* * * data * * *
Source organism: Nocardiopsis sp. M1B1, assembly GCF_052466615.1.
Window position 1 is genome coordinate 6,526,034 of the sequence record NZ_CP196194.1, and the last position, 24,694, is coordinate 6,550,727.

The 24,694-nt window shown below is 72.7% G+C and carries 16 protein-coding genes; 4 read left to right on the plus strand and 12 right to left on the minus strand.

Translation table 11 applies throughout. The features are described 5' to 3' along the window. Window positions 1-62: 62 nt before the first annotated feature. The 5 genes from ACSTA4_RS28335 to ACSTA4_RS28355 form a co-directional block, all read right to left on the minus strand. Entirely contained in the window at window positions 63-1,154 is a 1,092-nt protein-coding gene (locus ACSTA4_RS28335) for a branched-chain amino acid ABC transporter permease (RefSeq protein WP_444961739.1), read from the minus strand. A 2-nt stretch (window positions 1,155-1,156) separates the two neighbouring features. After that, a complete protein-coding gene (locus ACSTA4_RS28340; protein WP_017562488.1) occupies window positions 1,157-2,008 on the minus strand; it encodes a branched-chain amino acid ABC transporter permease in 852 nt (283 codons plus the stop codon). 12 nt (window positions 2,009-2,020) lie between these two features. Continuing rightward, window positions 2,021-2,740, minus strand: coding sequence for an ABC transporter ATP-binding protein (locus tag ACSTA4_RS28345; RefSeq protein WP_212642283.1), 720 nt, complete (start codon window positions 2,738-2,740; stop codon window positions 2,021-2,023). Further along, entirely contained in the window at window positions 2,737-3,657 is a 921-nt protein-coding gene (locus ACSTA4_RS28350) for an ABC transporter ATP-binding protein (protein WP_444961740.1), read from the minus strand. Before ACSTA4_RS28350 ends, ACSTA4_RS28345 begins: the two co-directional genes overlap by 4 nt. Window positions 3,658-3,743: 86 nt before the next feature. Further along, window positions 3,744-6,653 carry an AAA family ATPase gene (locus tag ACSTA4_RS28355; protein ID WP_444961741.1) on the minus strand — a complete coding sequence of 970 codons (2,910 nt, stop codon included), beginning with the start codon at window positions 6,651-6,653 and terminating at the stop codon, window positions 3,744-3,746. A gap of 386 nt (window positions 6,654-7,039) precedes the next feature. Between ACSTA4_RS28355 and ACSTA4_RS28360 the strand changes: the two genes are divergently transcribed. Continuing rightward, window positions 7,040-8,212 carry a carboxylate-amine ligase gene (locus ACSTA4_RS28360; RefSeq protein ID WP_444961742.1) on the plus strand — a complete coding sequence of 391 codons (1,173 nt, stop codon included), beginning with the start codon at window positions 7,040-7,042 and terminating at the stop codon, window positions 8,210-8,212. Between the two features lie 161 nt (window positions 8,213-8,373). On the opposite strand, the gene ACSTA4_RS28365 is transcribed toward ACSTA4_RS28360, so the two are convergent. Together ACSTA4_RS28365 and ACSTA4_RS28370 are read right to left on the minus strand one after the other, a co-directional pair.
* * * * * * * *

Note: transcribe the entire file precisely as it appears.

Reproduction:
Source organism: Nocardiopsis sp. M1B1, assembly GCF_052466615.1.
Window position 1 is genome coordinate 6,526,034 of the sequence record NZ_CP196194.1, and the last position, 24,694, is coordinate 6,550,727.

The 24,694-nt window shown below is 72.7% G+C and carries 16 protein-coding genes; 4 read left to right on the plus strand and 12 right to left on the minus strand.

Translation table 11 applies throughout. The features are described 5' to 3' along the window. Window positions 1-62: 62 nt before the first annotated feature. The 5 genes from ACSTA4_RS28335 to ACSTA4_RS28355 form a co-directional block, all read right to left on the minus strand. Entirely contained in the window at window positions 63-1,154 is a 1,092-nt protein-coding gene (locus ACSTA4_RS28335) for a branched-chain amino acid ABC transporter permease (RefSeq protein WP_444961739.1), read from the minus strand. A 2-nt stretch (window positions 1,155-1,156) separates the two neighbouring features. After that, a complete protein-coding gene (locus ACSTA4_RS28340; protein WP_017562488.1) occupies window positions 1,157-2,008 on the minus strand; it encodes a branched-chain amino acid ABC transporter permease in 852 nt (283 codons plus the stop codon). 12 nt (window positions 2,009-2,020) lie between these two features. Continuing rightward, window positions 2,021-2,740, minus strand: coding sequence for an ABC transporter ATP-binding protein (locus tag ACSTA4_RS28345; RefSeq protein WP_212642283.1), 720 nt, complete (start codon window positions 2,738-2,740; stop codon window positions 2,021-2,023). Further along, entirely contained in the window at window positions 2,737-3,657 is a 921-nt protein-coding gene (locus ACSTA4_RS28350) for an ABC transporter ATP-binding protein (protein WP_444961740.1), read from the minus strand. Before ACSTA4_RS28350 ends, ACSTA4_RS28345 begins: the two co-directional genes overlap by 4 nt. Window positions 3,658-3,743: 86 nt before the next feature. Further along, window positions 3,744-6,653 carry an AAA family ATPase gene (locus tag ACSTA4_RS28355; protein ID WP_444961741.1) on the minus strand — a complete coding sequence of 970 codons (2,910 nt, stop codon included), beginning with the start codon at window positions 6,651-6,653 and terminating at the stop codon, window positions 3,744-3,746. A gap of 386 nt (window positions 6,654-7,039) precedes the next feature. Between ACSTA4_RS28355 and ACSTA4_RS28360 the strand changes: the two genes are divergently transcribed. Continuing rightward, window positions 7,040-8,212 carry a carboxylate-amine ligase gene (locus ACSTA4_RS28360; RefSeq protein ID WP_444961742.1) on the plus strand — a complete coding sequence of 391 codons (1,173 nt, stop codon included), beginning with the start codon at window positions 7,040-7,042 and terminating at the stop codon, window positions 8,210-8,212. Between the two features lie 161 nt (window positions 8,213-8,373). On the opposite strand, the gene ACSTA4_RS28365 is transcribed toward ACSTA4_RS28360, so the two are convergent. Together ACSTA4_RS28365 and ACSTA4_RS28370 are read right to left on the minus strand one after the other, a co-directional pair.